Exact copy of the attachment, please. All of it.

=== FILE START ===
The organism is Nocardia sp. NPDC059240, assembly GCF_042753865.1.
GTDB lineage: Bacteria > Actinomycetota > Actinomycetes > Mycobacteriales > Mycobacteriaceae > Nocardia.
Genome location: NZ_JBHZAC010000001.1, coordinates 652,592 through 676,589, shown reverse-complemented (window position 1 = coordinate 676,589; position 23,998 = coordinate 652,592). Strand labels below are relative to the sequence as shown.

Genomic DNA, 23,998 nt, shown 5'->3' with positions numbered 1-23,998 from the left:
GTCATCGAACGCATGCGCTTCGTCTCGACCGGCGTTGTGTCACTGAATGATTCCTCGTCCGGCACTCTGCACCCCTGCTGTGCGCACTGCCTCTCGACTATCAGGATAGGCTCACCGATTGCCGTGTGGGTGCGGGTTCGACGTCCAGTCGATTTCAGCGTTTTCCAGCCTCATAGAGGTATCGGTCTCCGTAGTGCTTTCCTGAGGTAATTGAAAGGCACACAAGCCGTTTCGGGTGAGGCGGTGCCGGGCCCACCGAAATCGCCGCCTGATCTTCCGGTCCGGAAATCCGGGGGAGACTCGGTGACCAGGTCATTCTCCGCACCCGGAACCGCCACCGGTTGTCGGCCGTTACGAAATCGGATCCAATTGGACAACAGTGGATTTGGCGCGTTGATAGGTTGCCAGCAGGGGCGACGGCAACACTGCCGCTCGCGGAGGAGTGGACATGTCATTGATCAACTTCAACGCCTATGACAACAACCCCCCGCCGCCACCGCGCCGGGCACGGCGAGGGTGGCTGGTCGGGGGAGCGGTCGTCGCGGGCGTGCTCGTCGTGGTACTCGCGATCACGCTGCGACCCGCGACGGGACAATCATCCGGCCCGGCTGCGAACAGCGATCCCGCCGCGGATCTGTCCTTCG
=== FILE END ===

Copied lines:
The organism is Nocardia sp. NPDC059240, assembly GCF_042753865.1.
GTDB lineage: Bacteria > Actinomycetota > Actinomycetes > Mycobacteriales > Mycobacteriaceae > Nocardia.
Genome location: NZ_JBHZAC010000001.1, coordinates 652,592 through 676,589, shown reverse-complemented (window position 1 = coordinate 676,589; position 23,998 = coordinate 652,592). Strand labels below are relative to the sequence as shown.

Genomic DNA, 23,998 nt, shown 5'->3' with positions numbered 1-23,998 from the left:
GTCATCGAACGCATGCGCTTCGTCTCGACCGGCGTTGTGTCACTGAATGATTCCTCGTCCGGCACTCTGCACCCCTGCTGTGCGCACTGCCTCTCGACTATCAGGATAGGCTCACCGATTGCCGTGTGGGTGCGGGTTCGACGTCCAGTCGATTTCAGCGTTTTCCAGCCTCATAGAGGTATCGGTCTCCGTAGTGCTTTCCTGAGGTAATTGAAAGGCACACAAGCCGTTTCGGGTGAGGCGGTGCCGGGCCCACCGAAATCGCCGCCTGATCTTCCGGTCCGGAAATCCGGGGGAGACTCGGTGACCAGGTCATTCTCCGCACCCGGAACCGCCACCGGTTGTCGGCCGTTACGAAATCGGATCCAATTGGACAACAGTGGATTTGGCGCGTTGATAGGTTGCCAGCAGGGGCGACGGCAACACTGCCGCTCGCGGAGGAGTGGACATGTCATTGATCAACTTCAACGCCTATGACAACAACCCCCCGCCGCCACCGCGCCGGGCACGGCGAGGGTGGCTGGTCGGGGGAGCGGTCGTCGCGGGCGTGCTCGTCGTGGTACTCGCGATCACGCTGCGACCCGCGACGGGACAATCATCCGGCCCGGCTGCGAACAGCGATCCCGCCGCGGATCTGTCCTTCG